Tatiana Samoilova

Tatiana Yevgenyevna Samoilova (Russian: Татья́на Евге́ньевна Само́йлова; 4 May 1934 – 4 May 2014) was a Soviet and Russian film actress best known for her lead role in The Cranes Are Flying (1957). She received a number of awards for the film, including a special mention at the Cannes Film Festival. Samoilova had several major roles in the 1960s before largely disappearing from public life. In 1993, she was named a People's Artist of Russia. She made a comeback in the 2000s and received a Lifetime Achievement Award at the 2007 Moscow Film Festival.[2]

Tatiana Samoilova
Татья́на Само́йлова
Samoilova in Anna Karenina, 1967
Tatiana Yevgenyevna Samoilova

(1934-05-04)4 May 1934
Leningrad, Soviet Union
(modern St Petersburg, Russia)
Died4 May 2014(2014-05-04) (aged 80)
Moscow, Russia
EducationM.S. Schepkin Higher Theatre School (Institute)
Russian Academy of Theatre Arts
Years active1955–2008
Spouse(s)Vasily Lanovoy (1955–58; divorced)
Valery Osipov (1959–68; divorced)
Eduard Mashkovitch (1968–73; divorced)
Sol Shulman (divorced)[1]
ParentYevgeny and Zinaida Samoylov

Early lifeEdit

The only daughter of actor Yevgeny Samoilov (or Samojlov) and Zinaida Samoilova (née Levina), Samoilova was born in Leningrad on 4 May 1934.[3] Soon after her birth, Samoilova's father moved the family to Moscow.[4] As a young girl, Samoilova was interested in ballet and studied music with her mother.[1] She attended the prestigious Stanislavsky and Nemirovich-Danchenko Music Theatre to study ballet,[3] but chose to attend the Boris Shchukin Theatre Institute to study acting instead of pursuing the ballet career.[1][3] While still in school, she appeared in one film – The Mexican by director Vladimir Kaplunovskiy.[5]

Film careerEdit

After three years at the Boris Shchukin Theater, Samoilova landed the lead role of Veronika in Mikhail Kalatozov's war film The Cranes Are Flying in 1957. The film was a tremendous success, becoming the only Soviet movie to win the Palme d'Or, at the 1958 Cannes Film Festival. Samoilova received a special mention for "Most Modest and Charming Actress".[3] She went on to win Best Foreign Actress at the Jussi Awards and the German Film Critics Award for Best Actress in 1958.[1] In 1959, she was nominated for Best Foreign Actress at the BAFTA Awards.[5]

While on tour promoting The Cranes Are Flying, Samoilova met Pablo Picasso who boldly predicted "tomorrow you will be driving in a car through Hollywood".[4] The prediction nearly came true, as she received offers to work in Hollywood and other foreign film industries. However, upon returning home she learned the Soviet government would forbid her taking foreign roles because she was still a student at the time.[4]

Instead, Samoilova followed up her role in The Cranes Are Flying with the lead role in Cranes director Mikhail Kalatozov's next film, Letter Never Sent (1959).[3] In 1960, she lost her job at the Mayakovsky Theatre and was unemployed for several years.[1] Samoilova starred in Giuseppe De Santis' war drama Attack and Retreat (1964). Samoilova had the title role in Aleksandr Zarkhi's Anna Karenina (1967), appearing beside her former husband Vasily Lanovoy in the film.[5]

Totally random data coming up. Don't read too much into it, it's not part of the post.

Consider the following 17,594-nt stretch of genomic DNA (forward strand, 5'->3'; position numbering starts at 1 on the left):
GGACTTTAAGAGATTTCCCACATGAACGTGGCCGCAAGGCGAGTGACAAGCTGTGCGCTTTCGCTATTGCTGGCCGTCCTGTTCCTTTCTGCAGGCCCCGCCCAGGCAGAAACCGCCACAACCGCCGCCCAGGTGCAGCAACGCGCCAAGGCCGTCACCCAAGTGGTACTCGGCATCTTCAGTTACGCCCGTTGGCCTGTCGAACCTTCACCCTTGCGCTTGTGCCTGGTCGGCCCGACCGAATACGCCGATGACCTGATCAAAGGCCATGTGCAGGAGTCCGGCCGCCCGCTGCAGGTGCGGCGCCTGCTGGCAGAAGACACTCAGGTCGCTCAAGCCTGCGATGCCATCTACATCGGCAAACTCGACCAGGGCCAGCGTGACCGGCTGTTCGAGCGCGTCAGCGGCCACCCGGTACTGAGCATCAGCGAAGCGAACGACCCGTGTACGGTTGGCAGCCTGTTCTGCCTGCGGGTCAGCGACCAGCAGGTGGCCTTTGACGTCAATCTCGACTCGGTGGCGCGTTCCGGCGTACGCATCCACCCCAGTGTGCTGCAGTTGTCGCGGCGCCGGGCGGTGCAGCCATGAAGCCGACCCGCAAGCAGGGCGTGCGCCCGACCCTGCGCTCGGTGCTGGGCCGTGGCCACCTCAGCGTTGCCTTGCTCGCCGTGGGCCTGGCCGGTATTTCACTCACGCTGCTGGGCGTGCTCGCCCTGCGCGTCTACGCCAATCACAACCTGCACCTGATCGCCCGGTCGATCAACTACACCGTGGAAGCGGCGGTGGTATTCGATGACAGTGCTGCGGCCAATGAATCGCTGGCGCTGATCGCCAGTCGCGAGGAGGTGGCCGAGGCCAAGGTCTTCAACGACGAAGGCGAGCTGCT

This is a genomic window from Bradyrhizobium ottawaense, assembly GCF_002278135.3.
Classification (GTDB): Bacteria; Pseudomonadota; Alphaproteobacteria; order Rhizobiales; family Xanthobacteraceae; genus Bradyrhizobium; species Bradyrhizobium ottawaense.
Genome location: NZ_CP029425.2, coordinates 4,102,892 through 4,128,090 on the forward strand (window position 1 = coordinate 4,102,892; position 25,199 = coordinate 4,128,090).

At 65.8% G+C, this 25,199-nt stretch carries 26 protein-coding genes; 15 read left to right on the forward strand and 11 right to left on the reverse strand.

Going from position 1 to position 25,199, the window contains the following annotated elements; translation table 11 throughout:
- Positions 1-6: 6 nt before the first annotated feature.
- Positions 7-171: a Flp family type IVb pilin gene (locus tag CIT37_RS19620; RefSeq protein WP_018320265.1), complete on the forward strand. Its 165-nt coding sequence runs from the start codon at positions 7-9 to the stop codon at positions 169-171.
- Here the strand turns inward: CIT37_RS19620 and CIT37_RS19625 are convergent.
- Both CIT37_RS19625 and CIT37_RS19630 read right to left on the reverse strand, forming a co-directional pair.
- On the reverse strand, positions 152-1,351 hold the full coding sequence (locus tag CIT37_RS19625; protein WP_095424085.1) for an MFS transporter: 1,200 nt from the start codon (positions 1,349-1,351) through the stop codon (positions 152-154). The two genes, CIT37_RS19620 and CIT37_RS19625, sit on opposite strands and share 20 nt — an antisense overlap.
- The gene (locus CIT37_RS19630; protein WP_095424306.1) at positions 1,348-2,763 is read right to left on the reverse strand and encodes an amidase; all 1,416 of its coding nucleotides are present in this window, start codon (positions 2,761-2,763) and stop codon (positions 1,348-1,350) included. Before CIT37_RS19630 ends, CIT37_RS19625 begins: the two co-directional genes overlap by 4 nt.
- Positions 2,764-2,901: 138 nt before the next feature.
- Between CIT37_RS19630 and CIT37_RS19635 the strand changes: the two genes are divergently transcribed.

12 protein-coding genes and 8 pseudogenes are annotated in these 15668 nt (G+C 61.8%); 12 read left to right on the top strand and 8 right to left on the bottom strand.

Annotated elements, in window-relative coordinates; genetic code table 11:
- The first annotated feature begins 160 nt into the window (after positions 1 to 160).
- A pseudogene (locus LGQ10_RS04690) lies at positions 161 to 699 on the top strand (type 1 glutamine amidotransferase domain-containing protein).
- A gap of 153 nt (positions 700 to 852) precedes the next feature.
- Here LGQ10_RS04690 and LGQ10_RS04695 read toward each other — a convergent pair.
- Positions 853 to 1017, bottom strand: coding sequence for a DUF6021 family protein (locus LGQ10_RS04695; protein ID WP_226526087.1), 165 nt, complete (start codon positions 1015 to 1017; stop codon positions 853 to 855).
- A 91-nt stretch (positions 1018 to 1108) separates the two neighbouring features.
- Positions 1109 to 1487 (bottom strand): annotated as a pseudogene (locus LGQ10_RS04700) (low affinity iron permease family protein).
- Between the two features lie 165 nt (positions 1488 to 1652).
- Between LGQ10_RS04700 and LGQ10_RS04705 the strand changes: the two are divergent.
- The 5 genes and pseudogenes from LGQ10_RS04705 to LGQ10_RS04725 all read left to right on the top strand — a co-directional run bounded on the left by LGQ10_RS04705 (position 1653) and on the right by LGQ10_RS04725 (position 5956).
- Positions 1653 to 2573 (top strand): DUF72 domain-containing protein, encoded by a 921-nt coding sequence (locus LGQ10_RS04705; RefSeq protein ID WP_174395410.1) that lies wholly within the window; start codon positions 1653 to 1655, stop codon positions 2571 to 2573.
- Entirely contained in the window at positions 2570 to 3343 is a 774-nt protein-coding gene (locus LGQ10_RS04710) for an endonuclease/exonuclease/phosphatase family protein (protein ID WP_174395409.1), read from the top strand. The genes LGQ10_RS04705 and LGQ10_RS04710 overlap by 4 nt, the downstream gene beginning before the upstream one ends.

After several roles during the 1970s, Samoilova largely avoided the public light. Even so, she remained one of Russia's most popular actresses.[5] In 1993, Samoilova was named a People's Artist of Russia, one of the state's highest honors.[3] In 2007, she was awarded a Lifetime Achievement Award at the 29th Moscow International Film Festival.[6]

Samoilova made a comeback in the 2000s, appearing in a number of television programs.[1] Her final role was in Igor Voloshin's film Nirvana (2008). In honor of her 80th birthday, Russian state television broadcast a series of programs about Samoilova on 4 May 2014.[5]

Personal life and deathEdit

Samoilova was married four times, the last of these was to author Sol Shulman. All her marriages ended in divorce.[4][5] On 3 May 2014, the eve of her 80th birthday, Samoilova was taken to hospital in serious condition with coronary heart disease and hypertension. She died the following day at 23:30, and was buried at Novodevichy cemetery on 7 May.[7] President Vladimir Putin sent his condolences upon Samoilova's death.[5] At her funeral, movie industry insiders spoke of Samoilova's artistic gifts, but also spoke about how the Soviet government had in effect cheated her out of the fortune she should have earned. Singer and Member of Parliament Iosif Kobzon remarked, "She didn't have money. It’s shameful how cultural figures are treated."[4]

Samoilova was survived by a brother, her son from her third marriage, and a granddaughter, who was named after her.[3][4]



  1. ^ a b c d e f g h i j k l m n o p q r s t u v Tatiana Samoilova at IMDb
  2. ^ Peter Rollberg (2009). Historical Dictionary of Russian and Soviet Cinema. US: Rowman & Littlefield. pp. 601–602. ISBN 978-0-8108-6072-8.
  3. ^ a b c d e f g "Soviet Film Star Tatiana Samoilova Dies at 80". The Moscow Times. 5 May 2014. Retrieved 5 May 2014.
  4. ^ a b c d e f Sophia Kishkovsky (7 May 2014). "Tatiana Samoilova, Soviet Movie Star, Dies at 80". The New York Times. Retrieved 7 May 2014.
  5. ^ a b c d e f g Andre Soares. ""The Russian Audrey Hepburn" Dead at 80: Russian Movie Star Tatiana Samoilova". Alt Film Guide. Retrieved 7 May 2014.
  6. ^ "29th Moscow International Film Festival". MIFF. 2007. Archived from the original on 21 April 2013. Retrieved 30 May 2013.
  7. ^ "Татьяну Самойлову похоронят на Новодевичьем кладбище". 5 May 2014. Retrieved 5 May 2014.